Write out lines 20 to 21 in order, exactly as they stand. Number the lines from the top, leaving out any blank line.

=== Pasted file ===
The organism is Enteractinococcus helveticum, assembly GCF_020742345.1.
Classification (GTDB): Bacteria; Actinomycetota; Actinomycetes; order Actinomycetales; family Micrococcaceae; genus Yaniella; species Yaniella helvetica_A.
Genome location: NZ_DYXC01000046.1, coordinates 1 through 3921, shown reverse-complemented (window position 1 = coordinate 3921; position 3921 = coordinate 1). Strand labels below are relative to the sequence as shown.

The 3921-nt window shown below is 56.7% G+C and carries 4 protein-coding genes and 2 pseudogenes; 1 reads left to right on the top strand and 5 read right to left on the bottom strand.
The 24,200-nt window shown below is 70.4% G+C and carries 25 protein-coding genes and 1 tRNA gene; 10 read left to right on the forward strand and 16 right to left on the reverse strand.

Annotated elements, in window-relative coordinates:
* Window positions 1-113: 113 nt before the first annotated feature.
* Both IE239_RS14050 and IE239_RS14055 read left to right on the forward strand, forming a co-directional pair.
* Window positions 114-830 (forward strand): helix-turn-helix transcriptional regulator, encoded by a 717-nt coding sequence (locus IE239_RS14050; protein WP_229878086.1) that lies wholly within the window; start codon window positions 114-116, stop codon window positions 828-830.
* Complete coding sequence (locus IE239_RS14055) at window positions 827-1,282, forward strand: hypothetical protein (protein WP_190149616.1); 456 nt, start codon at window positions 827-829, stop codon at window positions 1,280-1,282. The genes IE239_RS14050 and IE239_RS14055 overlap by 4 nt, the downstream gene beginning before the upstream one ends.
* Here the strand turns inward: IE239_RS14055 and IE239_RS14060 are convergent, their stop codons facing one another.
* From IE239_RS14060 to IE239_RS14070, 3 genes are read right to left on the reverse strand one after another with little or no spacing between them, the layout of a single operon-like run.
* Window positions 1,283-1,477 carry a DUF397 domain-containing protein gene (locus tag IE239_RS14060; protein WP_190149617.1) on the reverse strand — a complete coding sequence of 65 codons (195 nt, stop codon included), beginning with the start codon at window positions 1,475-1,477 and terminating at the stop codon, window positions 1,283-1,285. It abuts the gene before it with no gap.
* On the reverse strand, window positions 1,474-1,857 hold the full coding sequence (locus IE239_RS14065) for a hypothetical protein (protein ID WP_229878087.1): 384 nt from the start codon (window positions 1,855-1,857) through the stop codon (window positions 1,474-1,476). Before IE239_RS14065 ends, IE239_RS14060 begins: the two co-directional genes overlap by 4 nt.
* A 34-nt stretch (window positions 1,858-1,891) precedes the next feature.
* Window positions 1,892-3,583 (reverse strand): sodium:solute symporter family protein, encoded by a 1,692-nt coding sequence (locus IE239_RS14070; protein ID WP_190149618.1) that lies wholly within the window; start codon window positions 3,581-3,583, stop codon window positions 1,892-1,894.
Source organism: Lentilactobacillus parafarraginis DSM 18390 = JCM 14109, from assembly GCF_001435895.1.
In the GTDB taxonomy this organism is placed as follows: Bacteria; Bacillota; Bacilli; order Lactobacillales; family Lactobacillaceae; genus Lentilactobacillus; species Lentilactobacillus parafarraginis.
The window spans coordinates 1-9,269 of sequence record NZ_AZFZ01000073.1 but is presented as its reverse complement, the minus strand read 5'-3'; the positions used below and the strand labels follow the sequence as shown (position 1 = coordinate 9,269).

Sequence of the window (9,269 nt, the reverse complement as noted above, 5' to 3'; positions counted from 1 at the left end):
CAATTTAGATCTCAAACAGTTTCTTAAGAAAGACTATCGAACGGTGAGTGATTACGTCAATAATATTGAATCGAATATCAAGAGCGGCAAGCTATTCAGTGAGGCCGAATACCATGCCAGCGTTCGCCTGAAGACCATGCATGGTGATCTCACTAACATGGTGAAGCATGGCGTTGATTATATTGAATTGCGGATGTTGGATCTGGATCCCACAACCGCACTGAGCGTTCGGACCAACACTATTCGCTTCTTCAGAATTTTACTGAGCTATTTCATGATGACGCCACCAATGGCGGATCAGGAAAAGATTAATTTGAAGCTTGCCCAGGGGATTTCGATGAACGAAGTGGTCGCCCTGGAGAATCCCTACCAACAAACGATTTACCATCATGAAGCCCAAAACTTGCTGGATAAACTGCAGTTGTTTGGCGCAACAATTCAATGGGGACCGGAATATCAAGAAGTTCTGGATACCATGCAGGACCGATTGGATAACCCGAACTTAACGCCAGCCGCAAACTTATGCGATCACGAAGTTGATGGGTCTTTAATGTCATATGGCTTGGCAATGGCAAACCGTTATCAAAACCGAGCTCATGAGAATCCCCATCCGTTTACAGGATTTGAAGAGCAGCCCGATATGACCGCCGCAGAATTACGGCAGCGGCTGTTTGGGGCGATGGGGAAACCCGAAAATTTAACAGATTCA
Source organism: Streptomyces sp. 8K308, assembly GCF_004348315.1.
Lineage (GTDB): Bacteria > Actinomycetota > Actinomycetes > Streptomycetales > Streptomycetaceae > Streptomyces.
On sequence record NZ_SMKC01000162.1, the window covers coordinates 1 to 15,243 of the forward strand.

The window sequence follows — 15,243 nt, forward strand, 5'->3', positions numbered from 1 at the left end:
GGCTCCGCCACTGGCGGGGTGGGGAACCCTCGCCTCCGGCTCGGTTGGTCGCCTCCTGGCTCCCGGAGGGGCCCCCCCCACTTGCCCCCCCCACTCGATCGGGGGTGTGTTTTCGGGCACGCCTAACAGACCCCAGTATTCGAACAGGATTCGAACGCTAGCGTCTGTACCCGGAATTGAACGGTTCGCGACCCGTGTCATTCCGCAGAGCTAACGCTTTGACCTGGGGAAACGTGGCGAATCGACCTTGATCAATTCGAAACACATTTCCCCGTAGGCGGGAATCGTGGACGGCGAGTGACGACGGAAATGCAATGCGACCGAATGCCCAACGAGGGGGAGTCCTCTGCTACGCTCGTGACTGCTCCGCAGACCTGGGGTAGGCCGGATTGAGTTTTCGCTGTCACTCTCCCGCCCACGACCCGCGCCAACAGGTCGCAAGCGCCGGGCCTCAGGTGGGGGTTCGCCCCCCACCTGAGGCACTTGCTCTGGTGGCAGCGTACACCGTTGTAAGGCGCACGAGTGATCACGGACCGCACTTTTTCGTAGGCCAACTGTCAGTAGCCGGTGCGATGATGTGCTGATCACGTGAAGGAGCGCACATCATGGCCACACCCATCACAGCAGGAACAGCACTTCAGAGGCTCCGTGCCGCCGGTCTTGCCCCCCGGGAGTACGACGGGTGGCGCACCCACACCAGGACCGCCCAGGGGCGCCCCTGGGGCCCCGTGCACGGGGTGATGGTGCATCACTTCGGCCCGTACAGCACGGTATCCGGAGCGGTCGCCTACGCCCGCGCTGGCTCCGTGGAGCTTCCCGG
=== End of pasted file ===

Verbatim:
Sequence of the window (9,269 nt, the reverse complement as noted above, 5' to 3'; positions counted from 1 at the left end):
CAATTTAGATCTCAAACAGTTTCTTAAGAAAGACTATCGAACGGTGAGTGATTACGTCAATAATATTGAATCGAATATCAAGAGCGGCAAGCTATTCAGTGAGGCCGAATACCATGCCAGCGTTCGCCTGAAGACCATGCATGGTGATCTCACTAACATGGTGAAGCATGGCGTTGATTATATTGAATTGCGGATGTTGGATCTGGATCCCACAACCGCACTGAGCGTTCGGACCAACACTATTCGCTTCTTCAGAATTTTACTGAGCTATTTCATGATGACGCCACCAATGGCGGATCAGGAAAAGATTAATTTGAAGCTTGCCCAGGGGATTTCGATGAACGAAGTGGTCGCCCTGGAGAATCCCTACCAACAAACGATTTACCATCATGAAGCCCAAAACTTGCTGGATAAACTGCAGTTGTTTGGCGCAACAATTCAATGGGGACCGGAATATCAAGAAGTTCTGGATACCATGCAGGACCGATTGGATAACCCGAACTTAACGCCAGCCGCAAACTTATGCGATCACGAAGTTGATGGGTCTTTAATGTCATATGGCTTGGCAATGGCAAACCGTTATCAAAACCGAGCTCATGAGAATCCCCATCCGTTTACAGGATTTGAAGAGCAGCCCGATATGACCGCCGCAGAATTACGGCAGCGGCTGTTTGGGGCGATGGGGAAACCCGAAAATTTAACAGATTCA